- Difficult airway algorithms are useful for considering all the contingencies that may occur during intubation
- All team members must be aware of all of the contingency plans
- All intubation attempts should be considered potential difficult airways
- Algorithms involve a step-wise approach using different techniques for difficult intubation and difficult ventilation
Techniques for difficult intubation
- Alternative laryngoscope blades
- Awake intubation (either video laryngoscope or fiberoptic scope)
- Blind intubation (oral or nasal)
- Fiberoptic intubation
- Intubating stylet or tube changer (e.g. Cook catheter or bougie)
- Laryngeal mask airway as an intubating conduit
- Light wand
- Retrograde intubation
- Invasive airway access
Techniques for Difficult Ventilation
- Esophageal tracheal Combitube
- Intratracheal jet stylet
- Laryngeal mask airway
- Oral and nasopharyngeal airways
- Rigid ventilating bronchoscope
- Invasive airway access
- Transtracheal jet ventilation
- Two-person mask ventilation
Patient safety using RSI hinges on a redundancy of safety.
- Can you intubate? If intubation fails, can you ventilate? Algorithm (above) focuses on the route of intubation and RSI decision.
The colored arrows are contraindications to RSI.
- In cardiac arrest (blue box – patient apneic) muscle relaxants are not needed. When there is obvious oral pathology, or intrinsic laryngo-tracheal pathology (green boxes – patient breathing spontaneously), the redundancy of safety does not exist – avoid RSI.
- When the mouth is blocked (step 2), intubate through the nose or through the neck (cricothyroidotomy). RSI is specifically done to optimize laryngoscopy conditions and permit oral intubation. If it is apparent that the oral route has obvious anatomic problems (not merely potential difficulty), RSI should never be considered.
- When the oral route is impossible, intubation will need to take place through the nose or neck, and this should be done with the patient awake.
- Examples include massive angioedema, advanced Lundwig’s angina, wired jaw, or readily apparent combinations of airway distortion, disproportion, and dysmobility (cervical spine and mandible), that preclude oral intubation. With intrinsic laryngeal pathology (step 3), safest approach is with the patient breathing spontaneously, using fiberoptic intubation, or a surgical airway (tracheotomy) below the level of the lesion.
At step 4, the decision to use RSI is a matter of judgment, not a strict contraindication.
- The four Ds (distortion, disproportion, dysmobility, dentition) may make direct laryngoscopy with standard equipment impossible.
- Is an “awake” approach feasible? Will you be able to rescue ventilate? How fast are intubation and patient control needed? What are the risks of delay vs. the potential risks of RSI?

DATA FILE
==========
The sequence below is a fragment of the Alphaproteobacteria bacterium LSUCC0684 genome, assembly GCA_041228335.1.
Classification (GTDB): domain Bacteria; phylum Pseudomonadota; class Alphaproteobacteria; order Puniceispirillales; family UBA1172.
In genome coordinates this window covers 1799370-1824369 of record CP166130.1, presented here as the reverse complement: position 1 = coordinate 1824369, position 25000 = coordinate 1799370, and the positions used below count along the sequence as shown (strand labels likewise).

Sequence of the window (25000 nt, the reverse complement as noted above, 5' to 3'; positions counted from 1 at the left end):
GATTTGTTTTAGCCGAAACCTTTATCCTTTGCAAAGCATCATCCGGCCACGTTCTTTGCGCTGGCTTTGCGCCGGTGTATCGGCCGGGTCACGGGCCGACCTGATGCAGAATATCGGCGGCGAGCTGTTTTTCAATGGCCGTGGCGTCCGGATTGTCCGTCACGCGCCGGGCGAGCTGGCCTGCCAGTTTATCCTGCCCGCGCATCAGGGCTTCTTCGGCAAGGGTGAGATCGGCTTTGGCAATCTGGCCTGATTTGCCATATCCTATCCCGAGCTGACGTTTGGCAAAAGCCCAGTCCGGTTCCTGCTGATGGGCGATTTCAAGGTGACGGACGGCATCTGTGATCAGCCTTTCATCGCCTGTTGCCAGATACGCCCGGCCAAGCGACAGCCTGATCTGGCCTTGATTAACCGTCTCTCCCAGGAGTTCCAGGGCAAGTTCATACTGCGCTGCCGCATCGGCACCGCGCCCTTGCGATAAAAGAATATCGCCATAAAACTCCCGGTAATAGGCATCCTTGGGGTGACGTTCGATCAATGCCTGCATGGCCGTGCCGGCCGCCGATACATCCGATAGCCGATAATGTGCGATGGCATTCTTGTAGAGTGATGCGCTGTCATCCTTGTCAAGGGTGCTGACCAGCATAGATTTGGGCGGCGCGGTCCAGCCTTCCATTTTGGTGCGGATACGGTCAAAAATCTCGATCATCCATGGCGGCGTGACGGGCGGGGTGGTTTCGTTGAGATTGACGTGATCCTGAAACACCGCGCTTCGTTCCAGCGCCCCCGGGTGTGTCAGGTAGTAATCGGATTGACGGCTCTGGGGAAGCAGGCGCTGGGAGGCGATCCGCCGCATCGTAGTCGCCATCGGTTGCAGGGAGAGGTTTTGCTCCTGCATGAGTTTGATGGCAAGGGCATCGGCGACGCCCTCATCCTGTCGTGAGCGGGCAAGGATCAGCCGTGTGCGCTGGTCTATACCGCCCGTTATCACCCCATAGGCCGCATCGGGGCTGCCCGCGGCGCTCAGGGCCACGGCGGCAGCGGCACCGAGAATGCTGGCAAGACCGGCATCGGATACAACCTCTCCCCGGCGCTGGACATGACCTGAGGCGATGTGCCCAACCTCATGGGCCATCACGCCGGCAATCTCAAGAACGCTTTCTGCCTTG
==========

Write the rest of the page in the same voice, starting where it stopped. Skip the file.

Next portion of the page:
After crossing the RSI line, patient safety often depends on first pass success at laryngoscopy, since many patients requiring emergent intubation have very short safe apneic periods.
- Pre-oxygenation is only marginally effective in critically ill patients.
STRAYER AIRWAY ALGORITHM
- RSI vs. Awake – latter preferred if:
- Less urgent intubation
- More difficult airway features
- Low risk of vomiting
- Prepare for failure of intubation and failure of ventilation
- Discuss plan A, B, C, D with team
- Equipment for plan A, B, C, D at bedside
- Airway attempt successful -> post-intubation management
- Airway attempt unsuccessful, able to ventilate -> Plan B/C/D
- change patient position
- change blade
- change modality (e.g. direct vs video laryngoscopy)
- change proceduralist
- Airway attempt unsuccessful, unable to ventilate -> supraglottic airway -> surgical airway if unsuccessful -> post-intubation management
WALLS AIRWAY ALGORITHMS
Ron Wall’s algorithms from his Airway Course and Manual of Emergency Airway Management:
AUSTIN HOSPITAL AIRWAY ALGORITHMS
Algorithms from the Austin Hospital ED, Melbourne, courtesy of George Douros. Here’s the RSI pre-intubation checklist
Here’s the difficult airway action plan
THE VORTEX APPROACH
Nicholas Chrimes and Peter Fritz have developed an algorithmic approach to airway management based on a cognitive aid called ‘The Vortex’
DIFFICULT AIRWAY SOCIETY ALGORITHM
The Difficult Airway Society in the UK has comprehensive guidelines for airway management, including multiple algorithms.
- The integrated algorithm can be downloaded here (pdf).
- the Austin Hospital’s algoirthm by George Douros above, is a modified version of the DAS integrated algorithm – note that the option of waking the patient up has been removed for ‘out-of-theatre’ use!
References and Links
- Apfelbaum JL, et al; American Society of Anesthesiologists Task Force on Management of the Difficult Airway. Practice guidelines for management of the difficult airway: an updated report by the American Society of Anesthesiologists Task Force on Management of the Difficult Airway. Anesthesiology. 2013 Feb;118(2):251-70. PMID: 23364566. [Free Full Text]
- Henderson JJ, Popat MT, Latto IP, Pearce AC; Difficult Airway Society. Difficult Airway Society guidelines for management of the unanticipated difficult intubation. Anaesthesia. 2004 Jul;59(7):675-94. PMID: 15200543.
FOAM and web resources
- Airwaycam.com — Algorithms for Emergency Airway Management
- DIFFICULT AIRWAY SOCIETY (United Kingdom) GUIDELINES
- DAS — Update on new DAS Guidelines 2015
- EMCrit Podcast 47 – Failure to Plan for Failure: A Discussion of Airway Disasters
- EMCrit 92 — EMCrit Intubation Checklist
- Emergency Medicine Updates — Emergency Department Intubation Checklist v13 (2012)
- Emergency Medicine Updates — ED Procedural Sedation and Analgesia Checklist
- Own the Airway! (LITFL collection of online airway videos)
- Project Check — Checklist for Checklist Development
- Resus.ME — Anaesthesia’s dirty laundry – let’s all learn from it
- Resus.ME — Inutbation checklist
- The Vortex Approach